Why Full-Size Trucks are Trending on the Trail
They say just about everything comes back in fashion sooner or later. It seems as though that time has come for full-size trucks as well. While full-size lifted trucks have never gone out of style, it’s been some time since they were championed as trail worthy vehicles. Sure, you’d see the occasional full-size Chevy Blazer or Ford Bronco, but they were far from the norm.
These days, we are seeing more and more full-size pickups hitting the dirt. While new off-road oriented offerings from Ford (Tremor) and Ram (TRX) are aimed to entice buyers with a showroom-ready wheeler, both come with a substantial price tag. Unlike the world of midsized where it’s not uncommon to see 30-day-plates on a Jeep Wrangler hitting the trail, most full-size trucks and SUVs we’ve come across have a little age to them. This makes sense when you consider the original cost of some of these full-size rigs is often double that of a midsized.
From Ford Raptors and Ram Power Wagons to Classic Blazers and converted tow rigs, the full-size landscape is as exciting as it is diverse. In this article, we’re focusing on some of the main reasons why full-size is making a comeback on the trail. On our next installment, we’ll take a look at some of the more stand-out full-size wheelers we’ve come across.
By a large margin, most full-size trail rigs we’ve come across are older, not fresh from the dealership. While second-hand vehicles can sometimes feel like a risky purchase, there are plenty of quality pre-owned trucks to be had. Sure, a diesel-powered Super Duty is still going to command serious money, but a used ½-ton or ¾-ton gasser truck can be had for sometimes half the cost of a new midsize pickup.
There’s something to be said for the styling of older trucks and SUVs. For those brave enough to wheel anything pre-1980, we salute you. With real stamped steel from front to back, there’s no plastic to fade and plenty of room hiding behind the sheetmetal to allow for larger tires to fit with a little trimming. This allure of the look and feel of a classic 4x4 seems to be at an all-time high. While we love seeing old iron twisted up in the rocks, we dread the idea of hunting down replacement panels.
Modern safety advances are fantastic for you and everyone else on the road. That being said, off-road, something as simple as a 10-dollar speed sensor can leave you stranded. The further you rollback the clock in the truck world, the less invasive the electronic nannies will be. This ultimately gives classic full-size trucks an edge up in in reliability. Of course, many full-size wheelers still have to tend with the challenge of an independent front suspension, which leaves plenty to be desired.
Massive Wheelwell Openings
We often joke that 37 is the new 35. With companies such as Nitto Tire now launching massive 42-inch-tall Trail Grapplers, we may soon see 40 become the new 37. The trouble with massive tires is that you need an equally massive wheelwell opening to fit the tires. This is where full-size trucks have a serious advantage. With many late model Super Duty and Ram trucks capable of running as much as a 37-inch-tall tire with minimal lift, it’s much easier to muscle on a larger set of treads without installing an over-the-top lift kit. With companies such as AEV and Fab Fours offering cut-out fender systems, you can run 40-inch-tall tires and maintain a low center of gravity that’s needed for the trail.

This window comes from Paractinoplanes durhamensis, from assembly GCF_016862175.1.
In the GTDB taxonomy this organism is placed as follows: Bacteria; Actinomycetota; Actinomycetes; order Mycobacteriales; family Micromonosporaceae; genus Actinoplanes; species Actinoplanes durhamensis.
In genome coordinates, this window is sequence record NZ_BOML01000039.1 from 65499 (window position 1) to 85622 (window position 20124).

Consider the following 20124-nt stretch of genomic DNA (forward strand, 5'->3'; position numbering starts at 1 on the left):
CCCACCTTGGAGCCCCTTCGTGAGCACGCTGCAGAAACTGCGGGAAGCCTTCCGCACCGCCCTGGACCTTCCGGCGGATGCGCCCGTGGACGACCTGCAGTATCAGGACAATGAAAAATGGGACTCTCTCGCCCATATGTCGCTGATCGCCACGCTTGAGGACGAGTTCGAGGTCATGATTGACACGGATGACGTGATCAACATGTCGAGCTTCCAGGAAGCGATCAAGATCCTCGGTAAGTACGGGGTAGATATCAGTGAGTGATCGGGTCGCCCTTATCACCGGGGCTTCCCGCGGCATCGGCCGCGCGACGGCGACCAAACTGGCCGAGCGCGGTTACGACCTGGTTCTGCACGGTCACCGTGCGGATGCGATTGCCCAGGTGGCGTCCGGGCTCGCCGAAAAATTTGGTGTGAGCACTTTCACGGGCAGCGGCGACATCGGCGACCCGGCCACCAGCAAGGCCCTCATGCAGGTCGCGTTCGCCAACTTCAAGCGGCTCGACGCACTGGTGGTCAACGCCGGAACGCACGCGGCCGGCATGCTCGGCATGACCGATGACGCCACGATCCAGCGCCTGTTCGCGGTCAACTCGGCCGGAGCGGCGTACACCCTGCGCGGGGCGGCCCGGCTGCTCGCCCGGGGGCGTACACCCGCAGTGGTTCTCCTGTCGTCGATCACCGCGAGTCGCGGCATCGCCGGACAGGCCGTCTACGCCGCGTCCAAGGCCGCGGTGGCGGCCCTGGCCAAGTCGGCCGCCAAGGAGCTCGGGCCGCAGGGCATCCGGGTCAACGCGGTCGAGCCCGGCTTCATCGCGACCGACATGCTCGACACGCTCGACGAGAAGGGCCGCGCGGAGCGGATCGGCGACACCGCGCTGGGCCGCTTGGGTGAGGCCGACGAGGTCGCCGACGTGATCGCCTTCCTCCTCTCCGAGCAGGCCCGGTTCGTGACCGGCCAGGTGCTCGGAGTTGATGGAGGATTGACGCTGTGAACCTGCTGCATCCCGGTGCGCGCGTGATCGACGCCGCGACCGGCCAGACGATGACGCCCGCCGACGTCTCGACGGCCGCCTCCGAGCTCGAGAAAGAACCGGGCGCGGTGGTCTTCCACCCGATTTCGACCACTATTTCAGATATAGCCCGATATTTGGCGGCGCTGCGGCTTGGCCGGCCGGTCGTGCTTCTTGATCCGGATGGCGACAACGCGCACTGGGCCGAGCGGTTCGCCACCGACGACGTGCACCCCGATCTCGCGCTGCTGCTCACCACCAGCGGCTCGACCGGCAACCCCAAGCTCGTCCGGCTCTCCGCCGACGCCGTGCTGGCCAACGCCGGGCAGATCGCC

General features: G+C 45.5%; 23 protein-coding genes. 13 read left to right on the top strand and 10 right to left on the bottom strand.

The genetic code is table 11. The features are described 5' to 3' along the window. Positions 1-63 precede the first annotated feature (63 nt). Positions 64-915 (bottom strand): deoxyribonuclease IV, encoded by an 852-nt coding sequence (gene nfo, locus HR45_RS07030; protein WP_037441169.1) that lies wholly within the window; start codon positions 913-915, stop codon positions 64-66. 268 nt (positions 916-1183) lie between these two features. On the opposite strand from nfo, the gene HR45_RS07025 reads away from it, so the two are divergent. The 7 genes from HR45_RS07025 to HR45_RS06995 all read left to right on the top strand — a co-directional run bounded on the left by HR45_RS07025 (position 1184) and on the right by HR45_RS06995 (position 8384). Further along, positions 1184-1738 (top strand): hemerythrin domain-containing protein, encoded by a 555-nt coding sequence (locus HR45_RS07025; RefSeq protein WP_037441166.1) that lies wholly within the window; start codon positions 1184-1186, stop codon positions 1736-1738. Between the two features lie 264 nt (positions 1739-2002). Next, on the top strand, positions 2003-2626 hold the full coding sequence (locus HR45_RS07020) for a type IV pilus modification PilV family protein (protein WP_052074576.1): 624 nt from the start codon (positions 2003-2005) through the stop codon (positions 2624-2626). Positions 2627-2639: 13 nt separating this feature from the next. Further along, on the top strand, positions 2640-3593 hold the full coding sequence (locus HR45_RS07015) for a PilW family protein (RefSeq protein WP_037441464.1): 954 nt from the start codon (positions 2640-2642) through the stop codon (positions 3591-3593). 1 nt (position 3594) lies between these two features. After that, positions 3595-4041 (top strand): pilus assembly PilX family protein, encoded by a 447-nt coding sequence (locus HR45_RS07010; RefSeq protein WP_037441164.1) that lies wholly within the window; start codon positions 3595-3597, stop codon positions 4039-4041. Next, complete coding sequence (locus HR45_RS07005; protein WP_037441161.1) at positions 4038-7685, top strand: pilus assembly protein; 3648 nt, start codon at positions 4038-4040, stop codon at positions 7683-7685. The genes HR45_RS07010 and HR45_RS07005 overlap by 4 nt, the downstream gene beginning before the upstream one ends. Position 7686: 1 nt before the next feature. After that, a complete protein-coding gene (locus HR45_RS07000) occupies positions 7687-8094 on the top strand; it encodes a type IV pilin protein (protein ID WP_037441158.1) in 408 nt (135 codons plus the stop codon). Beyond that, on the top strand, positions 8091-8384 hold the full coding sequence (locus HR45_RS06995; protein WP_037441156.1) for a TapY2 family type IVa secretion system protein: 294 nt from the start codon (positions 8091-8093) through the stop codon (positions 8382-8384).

HD Parts Standard
If you look under a heavily modified Jeep Wrangler on the trail, chances are, at least a portion of it’s drivetrain will look more akin to a full-size 1-ton than standard ¼-ton. Off-roaders know that in order to run large treads on the trail reliably, you need axles that can handle the load. While Jeeps can have tens of thousands of dollars in axle upgrades, these sought after full-float, 1-ton axles are standard equipment on many of the popular build platforms.
With overlanding remaining as the fastest growing sector of the off-road hobby, it’s no surprise that full-size trucks are taking place of the midsized competitors. This comes down to the simple fact that a bigger truck can carry more gear. With many overland trails easily traversed in lightly modified vehicles, the need for a more extreme off-road rig isn’t there. Instead, we’re seeing more lightly modified full-size platforms that allow for more space not only for trail necessities, but people as well.
From torque-rich diesels to a plethora of V-8s, if you’re thirsting for more power, you will have plenty of options. While a diesel adds a significant upfront cost, it does allow many to use their full-size wheelers as daily driven rigs. Be aware that the diesel does have a significant weight penalty and cost of ownership can be much higher. At the end of the day, full-size rigs don’t suffer from the same lag in power as most midsized offerings.
The two biggest challenges for full-size wheeling are size and weight. Piloting an 8,000-pound-plus rig off-road takes some getting used to. It can also make off-road recovery incredibly challenging. Couple that with the fact that they are much wider than what most trails were generally made for and you may find the limits of your rig have less to do with driver skill and more to do with size. With that said, we’ve seen plenty of full-bodied 4x4s tackle some of the nation’s toughest trails.
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